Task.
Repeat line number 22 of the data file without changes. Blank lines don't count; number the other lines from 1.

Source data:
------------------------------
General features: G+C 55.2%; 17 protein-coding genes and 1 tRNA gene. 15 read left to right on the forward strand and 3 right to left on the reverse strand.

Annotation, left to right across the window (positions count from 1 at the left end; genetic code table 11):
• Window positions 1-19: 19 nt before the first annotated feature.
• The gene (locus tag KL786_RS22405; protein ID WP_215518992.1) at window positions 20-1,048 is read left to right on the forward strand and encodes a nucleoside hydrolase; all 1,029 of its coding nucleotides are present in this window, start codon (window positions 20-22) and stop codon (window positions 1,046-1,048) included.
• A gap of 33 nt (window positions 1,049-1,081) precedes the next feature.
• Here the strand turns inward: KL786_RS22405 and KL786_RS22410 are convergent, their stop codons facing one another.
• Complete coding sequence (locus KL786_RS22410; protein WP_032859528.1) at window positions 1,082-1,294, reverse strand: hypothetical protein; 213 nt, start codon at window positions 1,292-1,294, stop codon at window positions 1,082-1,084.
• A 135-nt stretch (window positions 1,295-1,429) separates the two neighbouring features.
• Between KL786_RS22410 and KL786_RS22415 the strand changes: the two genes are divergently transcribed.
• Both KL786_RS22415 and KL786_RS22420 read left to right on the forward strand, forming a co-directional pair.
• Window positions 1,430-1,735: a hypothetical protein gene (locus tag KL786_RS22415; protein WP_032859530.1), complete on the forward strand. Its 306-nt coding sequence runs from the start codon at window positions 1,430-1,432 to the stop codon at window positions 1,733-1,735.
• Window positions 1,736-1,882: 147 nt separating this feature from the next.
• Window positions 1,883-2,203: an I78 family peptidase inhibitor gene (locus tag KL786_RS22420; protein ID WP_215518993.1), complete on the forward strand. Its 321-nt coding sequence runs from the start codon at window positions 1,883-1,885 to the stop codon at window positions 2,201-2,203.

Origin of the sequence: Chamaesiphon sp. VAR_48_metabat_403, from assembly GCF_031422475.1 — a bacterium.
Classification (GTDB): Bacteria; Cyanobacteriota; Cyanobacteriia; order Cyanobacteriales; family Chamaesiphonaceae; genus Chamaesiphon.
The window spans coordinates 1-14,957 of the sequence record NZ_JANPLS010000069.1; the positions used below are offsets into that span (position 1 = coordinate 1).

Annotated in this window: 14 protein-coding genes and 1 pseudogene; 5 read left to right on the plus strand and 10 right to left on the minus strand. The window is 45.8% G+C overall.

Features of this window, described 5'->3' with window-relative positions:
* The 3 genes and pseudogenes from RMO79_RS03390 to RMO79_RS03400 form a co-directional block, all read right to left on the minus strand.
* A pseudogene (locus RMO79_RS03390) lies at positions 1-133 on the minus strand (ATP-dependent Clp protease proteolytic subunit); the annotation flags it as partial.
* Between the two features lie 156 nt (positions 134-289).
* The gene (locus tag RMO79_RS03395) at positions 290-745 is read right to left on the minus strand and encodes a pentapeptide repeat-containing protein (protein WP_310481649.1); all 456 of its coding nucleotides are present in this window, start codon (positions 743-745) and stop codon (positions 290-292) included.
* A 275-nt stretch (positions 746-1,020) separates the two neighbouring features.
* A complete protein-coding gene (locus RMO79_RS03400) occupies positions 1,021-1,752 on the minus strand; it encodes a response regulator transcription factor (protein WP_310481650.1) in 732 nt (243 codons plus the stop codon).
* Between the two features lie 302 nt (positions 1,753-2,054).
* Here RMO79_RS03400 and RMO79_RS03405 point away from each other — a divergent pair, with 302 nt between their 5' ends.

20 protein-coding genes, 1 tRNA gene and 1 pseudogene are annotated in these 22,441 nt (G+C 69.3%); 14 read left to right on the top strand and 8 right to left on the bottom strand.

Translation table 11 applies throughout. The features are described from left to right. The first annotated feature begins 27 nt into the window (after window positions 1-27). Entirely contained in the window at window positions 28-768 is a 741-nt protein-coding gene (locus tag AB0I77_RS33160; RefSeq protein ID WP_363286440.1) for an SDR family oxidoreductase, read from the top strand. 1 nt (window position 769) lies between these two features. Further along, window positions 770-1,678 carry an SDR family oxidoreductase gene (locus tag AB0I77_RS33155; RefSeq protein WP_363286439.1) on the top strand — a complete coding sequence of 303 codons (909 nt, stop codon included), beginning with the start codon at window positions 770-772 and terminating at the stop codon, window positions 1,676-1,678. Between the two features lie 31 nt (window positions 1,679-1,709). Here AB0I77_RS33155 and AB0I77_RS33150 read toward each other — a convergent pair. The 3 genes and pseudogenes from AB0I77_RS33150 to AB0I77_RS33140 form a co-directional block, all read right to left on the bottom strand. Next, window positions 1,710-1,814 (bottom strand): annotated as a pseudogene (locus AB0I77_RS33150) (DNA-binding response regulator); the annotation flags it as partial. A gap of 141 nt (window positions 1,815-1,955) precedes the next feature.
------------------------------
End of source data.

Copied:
* The gene (locus tag RMO79_RS03395) at positions 290-745 is read right to left on the minus strand and encodes a pentapeptide repeat-containing protein (protein WP_310481649.1); all 456 of its coding nucleotides are present in this window, start codon (positions 743-745) and stop codon (positions 290-292) included.